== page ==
Why Did Jesus Cry Out “My God, My God, Why Have You Forsaken Me!?”
|Screenshot from the Jesus Of Nazareth Miniseries|
When Jesus was hanging on the cross and was about to breathe His last breath, He looked up to the sky and cried out “My God, My God, Why Have You Forsaken Me!?” (see Matthew 27:45-46). This is a really odd statement for Jesus to make. And I don’t care who you are, if this outcry by Jesus didn’t strike you as odd when you first read it, you probably weren’t paying attention. The reason phrase by Jesus is so odd is because all throughout the gospels, Jesus appears to have an awareness of why He has to be crucified. Jesus said over and over that He had to die, and He said that it was to pay a ransom for many people.
But here, Jesus doesn’t appear to know why He’s in that situation. Was there was a communications breakdown between God and Jesus? Did God The Son misunderstand God The Father’s intent? Did The Father not lend Jesus the support that he expected? What is going on here? Moreover, doesn’t this imply a denial of Jesus’ deity? If He IS God, then how can He have a God?
There are two different ways I think this Bible difficulty can be answered.
1: Jesus Didn’t Think The Father Abandoned Him, He was Quoting Prophesy.
This is the conclusion I came to all by myself (yes, all by myself, do I get a sticker?). Many Christian scholars think that Psalm 22 is a prophetic passage predicting what the coming messiah would have to suffer through. When you read the passage, the description of what the messiah has to go through appears EXTREMELY similar to crucifixion. Verse 7 says that the messiah is “scorned by everyone”. Well, we know that Jesus made a lot of enemies. He made enemies with many of the Pharisees, the Romans, and some others. Verse 8 says that people will mock Him saying “He trusts in the Lord, let the Lord rescue him." And we see people saying this same thing in Matthew 27:43 “He trusts in God. Let God rescue him now if he wants him, for he said, 'I am the Son of God.'" Psalm 22:15 says “My mouth is dried up like a potsherd” Jesus said “I thirst” while He was hanging on the cross. (see John 19:28). Verse 16 of Psalm 22 says “they pierced my hands and feet” What happens at crucifixion? They pierce the victim’s hands and feet at the crucifixion. The Romans would nail a crucifixion victim’s hands and feet to the cross. What’s noteworthy is that this Psalm was written down before crucifixion was even invented as a means of execution!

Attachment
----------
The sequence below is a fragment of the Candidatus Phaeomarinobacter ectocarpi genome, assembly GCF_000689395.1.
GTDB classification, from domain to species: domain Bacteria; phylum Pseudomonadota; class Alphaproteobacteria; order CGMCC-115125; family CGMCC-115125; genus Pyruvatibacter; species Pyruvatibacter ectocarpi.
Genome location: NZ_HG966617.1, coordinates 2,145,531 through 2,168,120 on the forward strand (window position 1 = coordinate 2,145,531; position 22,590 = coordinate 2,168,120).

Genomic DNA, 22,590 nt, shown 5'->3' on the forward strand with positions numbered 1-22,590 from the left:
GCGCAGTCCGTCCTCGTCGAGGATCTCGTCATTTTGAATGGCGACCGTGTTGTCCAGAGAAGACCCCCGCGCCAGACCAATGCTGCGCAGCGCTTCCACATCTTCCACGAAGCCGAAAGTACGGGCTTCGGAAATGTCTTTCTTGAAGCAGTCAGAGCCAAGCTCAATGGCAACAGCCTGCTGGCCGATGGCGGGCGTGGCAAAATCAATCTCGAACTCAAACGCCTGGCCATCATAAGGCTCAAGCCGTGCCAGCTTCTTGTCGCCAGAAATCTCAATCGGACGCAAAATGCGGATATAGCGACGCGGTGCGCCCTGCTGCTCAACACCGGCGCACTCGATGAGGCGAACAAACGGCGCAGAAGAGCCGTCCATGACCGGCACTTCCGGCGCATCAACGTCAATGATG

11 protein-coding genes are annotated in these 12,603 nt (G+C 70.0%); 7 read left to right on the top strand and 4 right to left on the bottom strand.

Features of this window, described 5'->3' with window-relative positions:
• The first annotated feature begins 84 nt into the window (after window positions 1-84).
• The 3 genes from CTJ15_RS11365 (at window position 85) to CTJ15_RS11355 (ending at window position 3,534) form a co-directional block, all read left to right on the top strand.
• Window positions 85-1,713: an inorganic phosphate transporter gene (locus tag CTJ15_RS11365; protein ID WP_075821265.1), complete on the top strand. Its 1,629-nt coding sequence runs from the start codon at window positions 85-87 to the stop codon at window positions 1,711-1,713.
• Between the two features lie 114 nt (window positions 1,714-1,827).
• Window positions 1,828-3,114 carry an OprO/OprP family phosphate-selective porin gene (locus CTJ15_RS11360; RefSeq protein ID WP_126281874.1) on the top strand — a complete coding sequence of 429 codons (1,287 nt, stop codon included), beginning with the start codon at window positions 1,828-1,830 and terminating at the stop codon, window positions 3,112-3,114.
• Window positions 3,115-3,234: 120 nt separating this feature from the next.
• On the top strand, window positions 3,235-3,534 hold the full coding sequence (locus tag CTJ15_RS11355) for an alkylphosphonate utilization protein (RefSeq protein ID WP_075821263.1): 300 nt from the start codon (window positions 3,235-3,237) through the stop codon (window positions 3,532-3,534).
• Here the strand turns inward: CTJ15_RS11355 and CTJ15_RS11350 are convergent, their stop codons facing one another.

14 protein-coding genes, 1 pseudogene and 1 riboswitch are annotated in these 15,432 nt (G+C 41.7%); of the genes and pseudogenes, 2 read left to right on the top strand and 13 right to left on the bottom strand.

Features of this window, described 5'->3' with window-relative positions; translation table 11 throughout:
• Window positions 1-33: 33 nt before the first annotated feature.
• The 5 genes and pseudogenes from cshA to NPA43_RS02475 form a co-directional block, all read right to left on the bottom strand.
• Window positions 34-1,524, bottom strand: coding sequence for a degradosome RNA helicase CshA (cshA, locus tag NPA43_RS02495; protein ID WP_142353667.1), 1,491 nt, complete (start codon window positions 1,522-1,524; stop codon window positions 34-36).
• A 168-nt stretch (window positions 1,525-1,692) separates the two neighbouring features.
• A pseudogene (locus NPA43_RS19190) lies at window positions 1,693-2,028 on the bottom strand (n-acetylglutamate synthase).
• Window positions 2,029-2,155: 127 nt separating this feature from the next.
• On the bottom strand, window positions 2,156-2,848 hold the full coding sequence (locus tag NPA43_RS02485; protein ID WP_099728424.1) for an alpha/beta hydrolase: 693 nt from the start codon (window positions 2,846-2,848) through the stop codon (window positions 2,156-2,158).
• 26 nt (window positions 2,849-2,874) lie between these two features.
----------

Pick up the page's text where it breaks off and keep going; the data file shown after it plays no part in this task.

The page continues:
There are several other similarities between what the person in Psalm 22 goes through and what Jesus went through at the crucifixion. If you want to know what those differences are, get your Bible (or go onto Bible Gateway if you don’t own one) and read Psalm 22 and the gospels for yourself.
My point is, given the similarities between crucifixion and the events described in Psalm 22, it makes sense for Jesus to cry out “My God! My God! Why have you forsaken me!?” Why would it make sense for Jesus to say that? Because the very first verse of Psalm 22 says “My God, My God, Why Have You Forsaken Me!?”